The general rule is: less is more. And when dealing with a subject whose nature is inherently about the scarcity of resources, i.e., economics, then less is definitely more.
Apparently, any talk on constitutional changes inevitably zeroes in on the Charter’s economic provisions. As usual, lawyers are blamed for whatever flaws are perceived therein. But really, a rewrite by businessmen or economists can hardly be said to be a well-thought through solution.
As one of my more astute colleagues at the University of Asia and the Pacific School of Law and Governance, Vida Gruet, puts it: “I think I have 400 years of history on my side when I say that the best constitutions are written by those that understand that the way a State should deal with the economy is to not write it in the constitution at all.”
Indeed. Some things are better off constitutionally left unsaid, leaving to the elected Congress to deal with the matter in the way it deems best.
Actually, the Constitution — by its structure and orientation towards natural rights — already has provisions significantly affecting the economy. There is really just no need to keep ramming further specifics into it.
The most important of those provisions is the most famous one, one that first year law students are required to memorize: “No person shall be deprived of life, liberty, or property without due process of law, nor shall any person be denied the equal protection of the laws.” (Article III.1). This is the crucial, the core, statement of individual right that the entire structure of the Constitution essentially seeks to protect.
This statement on the need to protect “property” is traceable to the Lockean idea of an inherent natural right, founded on a good in itself and also by which the individual is able to maintain his life and liberty vis-a-vis the State. To put it in Alexander Hamilton’s words: “The man who has control over another man’s subsistence also exercises control over his will.”
Article II’s standing principles are merely an elaboration of the foregoing: “just and dynamic social order,” “prosperity and independence of the nation,” promote “full employment, a rising standard of living, and an improved quality of life for all,”; “free enterprise,” and so on.
Other “economic” constitutional provisions are those regarding the protection of contracts, the taxing power of Congress, and the ability of the president to negotiate trade agreements and foreign loans.
It needs pointing out that those provisions, while indeed having a no insignificant effect on the economy, are structural in nature. In other words, in keeping with the fact that a good constitution doesn’t pretend to give the answers but merely provides a pragmatic and coherent process by which the people can arrive at the answers themselves.
Compare those foregoing provisions with that found in Article XII.1: “The goals of the national economy are a more equitable distribution of opportunities, income, and wealth; a sustained increase in the amount of goods and ser-vices produced by the nation for the benefit of the people; and an expanding productivity as the key to raising the quality of life for all, especially the underprivileged.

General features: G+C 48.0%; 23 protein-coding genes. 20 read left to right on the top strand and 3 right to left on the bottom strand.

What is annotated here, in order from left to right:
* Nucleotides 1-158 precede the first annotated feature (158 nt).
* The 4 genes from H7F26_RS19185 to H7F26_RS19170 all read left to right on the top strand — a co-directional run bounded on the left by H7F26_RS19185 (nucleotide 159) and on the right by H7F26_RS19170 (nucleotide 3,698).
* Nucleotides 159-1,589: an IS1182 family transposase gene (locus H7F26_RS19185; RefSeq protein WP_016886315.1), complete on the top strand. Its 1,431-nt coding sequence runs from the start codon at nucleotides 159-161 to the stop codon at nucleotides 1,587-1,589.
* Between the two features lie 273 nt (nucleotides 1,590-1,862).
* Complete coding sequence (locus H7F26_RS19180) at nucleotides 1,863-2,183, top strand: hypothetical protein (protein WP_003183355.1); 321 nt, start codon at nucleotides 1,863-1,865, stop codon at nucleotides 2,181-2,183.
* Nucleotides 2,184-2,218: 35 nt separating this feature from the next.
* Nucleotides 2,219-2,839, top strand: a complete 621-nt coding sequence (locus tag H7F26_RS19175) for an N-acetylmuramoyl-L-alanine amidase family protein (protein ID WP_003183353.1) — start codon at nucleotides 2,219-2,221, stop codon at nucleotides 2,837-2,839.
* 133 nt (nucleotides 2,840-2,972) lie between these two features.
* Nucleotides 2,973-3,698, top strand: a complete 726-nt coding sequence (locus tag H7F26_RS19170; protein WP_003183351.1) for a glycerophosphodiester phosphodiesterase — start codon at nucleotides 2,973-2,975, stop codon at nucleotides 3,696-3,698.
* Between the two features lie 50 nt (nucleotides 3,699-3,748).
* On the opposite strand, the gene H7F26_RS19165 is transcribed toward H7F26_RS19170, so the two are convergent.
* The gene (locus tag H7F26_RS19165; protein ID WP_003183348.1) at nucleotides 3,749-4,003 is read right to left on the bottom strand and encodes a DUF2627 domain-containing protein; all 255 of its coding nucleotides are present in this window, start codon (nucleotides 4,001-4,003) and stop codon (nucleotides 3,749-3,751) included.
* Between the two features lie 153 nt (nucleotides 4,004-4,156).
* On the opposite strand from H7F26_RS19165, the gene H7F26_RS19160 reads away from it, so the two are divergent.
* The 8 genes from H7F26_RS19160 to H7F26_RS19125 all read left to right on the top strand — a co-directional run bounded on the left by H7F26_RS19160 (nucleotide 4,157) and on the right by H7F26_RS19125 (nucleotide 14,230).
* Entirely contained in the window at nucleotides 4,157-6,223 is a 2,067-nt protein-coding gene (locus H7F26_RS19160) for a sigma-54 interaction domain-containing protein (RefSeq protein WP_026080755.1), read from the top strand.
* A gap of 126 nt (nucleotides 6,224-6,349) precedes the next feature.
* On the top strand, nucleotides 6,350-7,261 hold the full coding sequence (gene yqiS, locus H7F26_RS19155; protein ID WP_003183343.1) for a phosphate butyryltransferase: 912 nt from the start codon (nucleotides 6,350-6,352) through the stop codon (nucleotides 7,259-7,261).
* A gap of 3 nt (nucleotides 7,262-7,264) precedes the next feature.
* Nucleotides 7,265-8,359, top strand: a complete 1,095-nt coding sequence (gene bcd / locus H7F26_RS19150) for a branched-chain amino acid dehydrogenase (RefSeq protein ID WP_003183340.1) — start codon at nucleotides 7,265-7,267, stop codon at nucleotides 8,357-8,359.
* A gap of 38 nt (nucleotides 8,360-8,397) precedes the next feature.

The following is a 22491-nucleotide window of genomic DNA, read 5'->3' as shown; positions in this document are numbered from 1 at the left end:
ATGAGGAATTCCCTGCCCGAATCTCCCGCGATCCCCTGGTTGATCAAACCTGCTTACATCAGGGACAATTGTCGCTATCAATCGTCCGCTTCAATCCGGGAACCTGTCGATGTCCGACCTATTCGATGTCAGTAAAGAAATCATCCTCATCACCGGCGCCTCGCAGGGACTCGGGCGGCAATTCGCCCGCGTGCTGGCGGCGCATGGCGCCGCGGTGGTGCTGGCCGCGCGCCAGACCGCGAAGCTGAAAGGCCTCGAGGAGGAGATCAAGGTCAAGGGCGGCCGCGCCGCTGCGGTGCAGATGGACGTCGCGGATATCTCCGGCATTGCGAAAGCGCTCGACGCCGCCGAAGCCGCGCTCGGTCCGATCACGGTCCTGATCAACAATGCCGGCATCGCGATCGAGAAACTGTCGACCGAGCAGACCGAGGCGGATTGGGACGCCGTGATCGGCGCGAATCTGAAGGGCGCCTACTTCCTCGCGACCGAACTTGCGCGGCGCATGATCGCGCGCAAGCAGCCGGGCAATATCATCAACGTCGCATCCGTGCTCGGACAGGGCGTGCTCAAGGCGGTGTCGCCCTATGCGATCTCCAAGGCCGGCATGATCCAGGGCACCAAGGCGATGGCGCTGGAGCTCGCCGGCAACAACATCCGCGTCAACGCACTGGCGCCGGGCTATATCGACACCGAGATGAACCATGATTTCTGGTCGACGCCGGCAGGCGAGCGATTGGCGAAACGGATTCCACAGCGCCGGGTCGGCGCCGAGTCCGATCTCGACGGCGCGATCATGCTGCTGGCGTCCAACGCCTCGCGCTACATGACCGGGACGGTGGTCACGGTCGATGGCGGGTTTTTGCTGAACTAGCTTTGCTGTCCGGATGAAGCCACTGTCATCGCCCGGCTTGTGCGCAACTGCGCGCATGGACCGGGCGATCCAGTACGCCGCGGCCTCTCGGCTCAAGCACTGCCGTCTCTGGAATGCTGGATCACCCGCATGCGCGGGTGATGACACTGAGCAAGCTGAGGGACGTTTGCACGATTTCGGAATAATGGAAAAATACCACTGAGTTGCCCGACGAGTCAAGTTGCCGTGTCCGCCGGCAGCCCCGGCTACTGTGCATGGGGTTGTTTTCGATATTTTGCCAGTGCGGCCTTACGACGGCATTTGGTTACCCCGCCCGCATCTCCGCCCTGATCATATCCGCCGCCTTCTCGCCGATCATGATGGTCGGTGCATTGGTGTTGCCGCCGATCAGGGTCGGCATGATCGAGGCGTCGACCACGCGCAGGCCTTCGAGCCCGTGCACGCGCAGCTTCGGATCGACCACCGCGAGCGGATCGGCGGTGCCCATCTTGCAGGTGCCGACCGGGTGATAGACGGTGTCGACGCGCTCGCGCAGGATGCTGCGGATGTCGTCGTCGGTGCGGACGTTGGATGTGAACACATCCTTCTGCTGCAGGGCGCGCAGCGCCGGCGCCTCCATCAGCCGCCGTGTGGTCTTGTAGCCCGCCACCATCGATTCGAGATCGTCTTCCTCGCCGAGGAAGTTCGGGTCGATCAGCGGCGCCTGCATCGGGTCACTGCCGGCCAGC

“The State shall promote industrialization and full employment based on sound agricultural development and agrarian reform, through industries that make full and efficient use of human and natural resources, and which are competitive in both domestic and foreign markets. However, the State shall protect Filipino enterprises against unfair foreign competition and trade practices.”
The foregoing are not mere principles, they are specific instructions and it effectively do two things: the first is that it ties the hands of Congress to a particular economic policy, one that leaves no room for adjustment regardless of prevailing circumstances; and, finally — and more disconcertingly — it opens itself up to being interpreted as an invitation for the Supreme Court to engage in policymaking when the latter inherently has no business doing so.
Because, assuming that Congress made a law setting an economic policy of full industrialization but seemingly detached from agriculture, which the Executive Branch is constitutionally bound to execute, does this mean the Supreme Court, by authority of Article VIII.1, can overturn such legislation and instead demand economic legislation that the latter interprets to be more in keeping with the Constitution?
If so, can the Supreme Court now tell the other branches of government that its measures are too protectionist or vice-versa, too free trade or vice-versa, too fiscally prudent or vice-versa? That’s really an eccentric way of doing things, considering the Constitution demands the Supreme Court be populated by lawyers only and not economic or governance experts.
Frankly, we can vastly improve the Constitution simply by deleting Arts. XI to XV (the “impeachment provisions” could be placed under the General Provisions).
Really, if people want a Constitution more in tune with economics, the best way to do that is to forget about it. n
JEMY GATDULA is a senior fellow of the Philippine Council for Foreign
Relations and a Philippine
Judicial Academy law lecturer
for constitutional philosophy and jurisprudence